I, John, am the one who heard and saw these things. And when I heard and saw them, I fell down to worship at the feet of the angel who showed them to me; but he said to me, ‘You must not do that! I am a fellow-servant with you and your comrades the prophets, and with those who keep the words of this book. Worship God!’
And he said to me, ‘Do not seal up the words of the prophecy of this book, for the time is near. Let the evildoer still do evil, and the filthy still be filthy, and the righteous still do right, and the holy still be holy.’ ‘See, I am coming soon; my reward is with me, to repay according to everyone’s work. I am the Alpha and the Omega, the first and the last, the beginning and the end.’
Blessed are those who wash their robes, so that they will have the right to the tree of life and may enter the city by the gates. Outside are the dogs and sorcerers and fornicators and murderers and idolaters, and everyone who loves and practises falsehood.
‘It is I, Jesus, who sent my angel to you with this testimony for the churches. I am the root and the descendant of David, the bright morning star.’
The Spirit and the bride say, ‘Come.’ And let everyone who hears say, ‘Come.’ And let everyone who is thirsty come. Let anyone who wishes take the water of life as a gift.
I warn everyone who hears the words of the prophecy of this book: if anyone adds to them, God will add to that person the plagues described in this book; if anyone takes away from the words of the book of this prophecy, God will take away that person’s share in the tree of life and in the holy city, which are described in this book.
The one who testifies to these things says, ‘Surely I am coming soon.’
Amen. Come, Lord Jesus! The grace of the Lord Jesus be with all the saints. Amen.
And so the New Testament concludes with a shout and a roundabout exhortation to do the laundry. Or at least that’s how I imagine the final verses of Revelation 22. Amen.
This is a passage loaded with small nuggets that might provoke one to pause and wonder. John, who names himself, worships the angel with the message rather than God. “You must not do that! I am a fellow servant” says the messenger. John is instructed not to seal up the words of the prophecy. The reality of a world where the filthy and the evildoer continue to be filthy and to do evil while the righteous do right and the holy are holy remain unchanged.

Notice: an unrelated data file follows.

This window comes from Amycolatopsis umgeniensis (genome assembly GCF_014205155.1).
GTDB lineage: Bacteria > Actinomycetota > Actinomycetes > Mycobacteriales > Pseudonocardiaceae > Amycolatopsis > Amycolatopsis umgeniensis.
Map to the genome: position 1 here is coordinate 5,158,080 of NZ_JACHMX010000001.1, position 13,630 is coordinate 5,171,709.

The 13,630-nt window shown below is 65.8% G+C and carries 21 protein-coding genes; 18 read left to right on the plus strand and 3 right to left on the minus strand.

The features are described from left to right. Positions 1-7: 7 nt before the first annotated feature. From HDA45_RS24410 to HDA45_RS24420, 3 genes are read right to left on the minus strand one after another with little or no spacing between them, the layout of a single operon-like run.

John has a vision of the risen Jesus who is coming soon. Clean robes required, good news surely for those whose washing machines are on often or who have an account at the cleaners. Bad news for those listed in verse fifteen, which for some reason includes our beloved dogs. Clean robes and pets are not a great combination but a reason to exclude?
Here we are given a vision of the end of time. Mixed with the condemnatory words are powerful words of welcome. Come. Come. Come.
The words of condemnation are tough ones. While some particular classes of sinfulness are listed might we wonder and worry who are the ones who love and practice falsehood? I might ponder as I reflect on this passage if I am adding to it or taking from it, practices condemned in verses eighteen and nineteen.
What I hold onto is that through all this confusion is that Christ is with his people. I notice that all who are thirsty are invited to drink and the water of life is available as gift. Come. Drink. (And keep on top of the laundry.)
I heard the voice of Jesus say, ‘Behold I freely give the living water; thirsty one, stoop down and drink and live.’ I came to Jesus, and I drank of that life-giving stream; my thirst was quenched, my soul revived, and now I live in him.
H. Bonar (1808-89) Rejoice and Sing #349
The Rev’d Sarah Moore, Transition Champion, the National Synod of Scotland and Assistant Clerk of the General Assembly.